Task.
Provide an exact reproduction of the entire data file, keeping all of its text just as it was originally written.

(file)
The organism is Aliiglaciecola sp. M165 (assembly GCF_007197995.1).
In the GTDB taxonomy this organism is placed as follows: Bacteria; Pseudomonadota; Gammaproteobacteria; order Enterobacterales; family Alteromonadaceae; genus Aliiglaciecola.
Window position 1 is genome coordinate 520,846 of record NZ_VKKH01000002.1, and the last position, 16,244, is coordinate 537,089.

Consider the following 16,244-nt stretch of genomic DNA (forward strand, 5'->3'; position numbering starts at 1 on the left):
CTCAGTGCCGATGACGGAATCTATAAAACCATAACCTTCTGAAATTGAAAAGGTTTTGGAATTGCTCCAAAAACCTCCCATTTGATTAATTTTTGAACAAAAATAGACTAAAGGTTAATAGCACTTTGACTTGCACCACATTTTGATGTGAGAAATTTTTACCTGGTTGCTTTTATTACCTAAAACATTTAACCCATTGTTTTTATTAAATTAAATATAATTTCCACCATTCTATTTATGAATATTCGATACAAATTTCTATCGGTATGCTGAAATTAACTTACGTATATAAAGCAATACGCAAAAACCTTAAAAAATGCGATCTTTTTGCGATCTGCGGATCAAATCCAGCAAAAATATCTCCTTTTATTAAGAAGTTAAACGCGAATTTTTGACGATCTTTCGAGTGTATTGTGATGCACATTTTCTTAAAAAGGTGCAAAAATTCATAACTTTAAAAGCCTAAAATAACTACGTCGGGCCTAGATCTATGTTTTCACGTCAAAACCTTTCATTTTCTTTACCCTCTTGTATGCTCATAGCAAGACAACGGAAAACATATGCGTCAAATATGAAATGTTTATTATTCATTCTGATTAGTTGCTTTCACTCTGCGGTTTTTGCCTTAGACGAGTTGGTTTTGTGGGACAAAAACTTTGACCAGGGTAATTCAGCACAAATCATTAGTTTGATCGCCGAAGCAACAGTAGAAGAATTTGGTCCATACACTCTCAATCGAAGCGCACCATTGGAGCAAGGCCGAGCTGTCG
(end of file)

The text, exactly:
The organism is Aliiglaciecola sp. M165 (assembly GCF_007197995.1).
In the GTDB taxonomy this organism is placed as follows: Bacteria; Pseudomonadota; Gammaproteobacteria; order Enterobacterales; family Alteromonadaceae; genus Aliiglaciecola.
Window position 1 is genome coordinate 520,846 of record NZ_VKKH01000002.1, and the last position, 16,244, is coordinate 537,089.

Consider the following 16,244-nt stretch of genomic DNA (forward strand, 5'->3'; position numbering starts at 1 on the left):
CTCAGTGCCGATGACGGAATCTATAAAACCATAACCTTCTGAAATTGAAAAGGTTTTGGAATTGCTCCAAAAACCTCCCATTTGATTAATTTTTGAACAAAAATAGACTAAAGGTTAATAGCACTTTGACTTGCACCACATTTTGATGTGAGAAATTTTTACCTGGTTGCTTTTATTACCTAAAACATTTAACCCATTGTTTTTATTAAATTAAATATAATTTCCACCATTCTATTTATGAATATTCGATACAAATTTCTATCGGTATGCTGAAATTAACTTACGTATATAAAGCAATACGCAAAAACCTTAAAAAATGCGATCTTTTTGCGATCTGCGGATCAAATCCAGCAAAAATATCTCCTTTTATTAAGAAGTTAAACGCGAATTTTTGACGATCTTTCGAGTGTATTGTGATGCACATTTTCTTAAAAAGGTGCAAAAATTCATAACTTTAAAAGCCTAAAATAACTACGTCGGGCCTAGATCTATGTTTTCACGTCAAAACCTTTCATTTTCTTTACCCTCTTGTATGCTCATAGCAAGACAACGGAAAACATATGCGTCAAATATGAAATGTTTATTATTCATTCTGATTAGTTGCTTTCACTCTGCGGTTTTTGCCTTAGACGAGTTGGTTTTGTGGGACAAAAACTTTGACCAGGGTAATTCAGCACAAATCATTAGTTTGATCGCCGAAGCAACAGTAGAAGAATTTGGTCCATACACTCTCAATCGAAGCGCACCATTGGAGCAAGGCCGAGCTGTCG